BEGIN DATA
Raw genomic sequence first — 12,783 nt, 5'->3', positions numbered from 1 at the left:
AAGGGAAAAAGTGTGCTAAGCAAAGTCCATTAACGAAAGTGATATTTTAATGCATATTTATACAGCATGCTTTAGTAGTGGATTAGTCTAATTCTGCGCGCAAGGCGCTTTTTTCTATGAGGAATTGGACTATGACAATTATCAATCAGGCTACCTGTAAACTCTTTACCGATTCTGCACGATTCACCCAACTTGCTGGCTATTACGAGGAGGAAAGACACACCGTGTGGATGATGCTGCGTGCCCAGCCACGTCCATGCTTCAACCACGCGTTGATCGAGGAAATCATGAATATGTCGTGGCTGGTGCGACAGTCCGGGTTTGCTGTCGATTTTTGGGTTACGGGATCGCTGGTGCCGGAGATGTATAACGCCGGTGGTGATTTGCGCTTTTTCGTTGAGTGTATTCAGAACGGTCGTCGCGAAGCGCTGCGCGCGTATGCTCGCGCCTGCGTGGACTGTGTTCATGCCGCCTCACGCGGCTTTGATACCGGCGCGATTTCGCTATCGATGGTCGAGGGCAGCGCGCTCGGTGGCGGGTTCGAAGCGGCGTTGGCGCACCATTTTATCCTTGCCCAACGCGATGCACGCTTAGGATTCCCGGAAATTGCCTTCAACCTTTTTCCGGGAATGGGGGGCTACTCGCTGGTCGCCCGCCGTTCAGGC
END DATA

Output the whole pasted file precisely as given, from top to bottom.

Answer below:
Raw genomic sequence first — 12,783 nt, 5'->3', positions numbered from 1 at the left:
AAGGGAAAAAGTGTGCTAAGCAAAGTCCATTAACGAAAGTGATATTTTAATGCATATTTATACAGCATGCTTTAGTAGTGGATTAGTCTAATTCTGCGCGCAAGGCGCTTTTTTCTATGAGGAATTGGACTATGACAATTATCAATCAGGCTACCTGTAAACTCTTTACCGATTCTGCACGATTCACCCAACTTGCTGGCTATTACGAGGAGGAAAGACACACCGTGTGGATGATGCTGCGTGCCCAGCCACGTCCATGCTTCAACCACGCGTTGATCGAGGAAATCATGAATATGTCGTGGCTGGTGCGACAGTCCGGGTTTGCTGTCGATTTTTGGGTTACGGGATCGCTGGTGCCGGAGATGTATAACGCCGGTGGTGATTTGCGCTTTTTCGTTGAGTGTATTCAGAACGGTCGTCGCGAAGCGCTGCGCGCGTATGCTCGCGCCTGCGTGGACTGTGTTCATGCCGCCTCACGCGGCTTTGATACCGGCGCGATTTCGCTATCGATGGTCGAGGGCAGCGCGCTCGGTGGCGGGTTCGAAGCGGCGTTGGCGCACCATTTTATCCTTGCCCAACGCGATGCACGCTTAGGATTCCCGGAAATTGCCTTCAACCTTTTTCCGGGAATGGGGGGCTACTCGCTGGTCGCCCGCCGTTCAGGC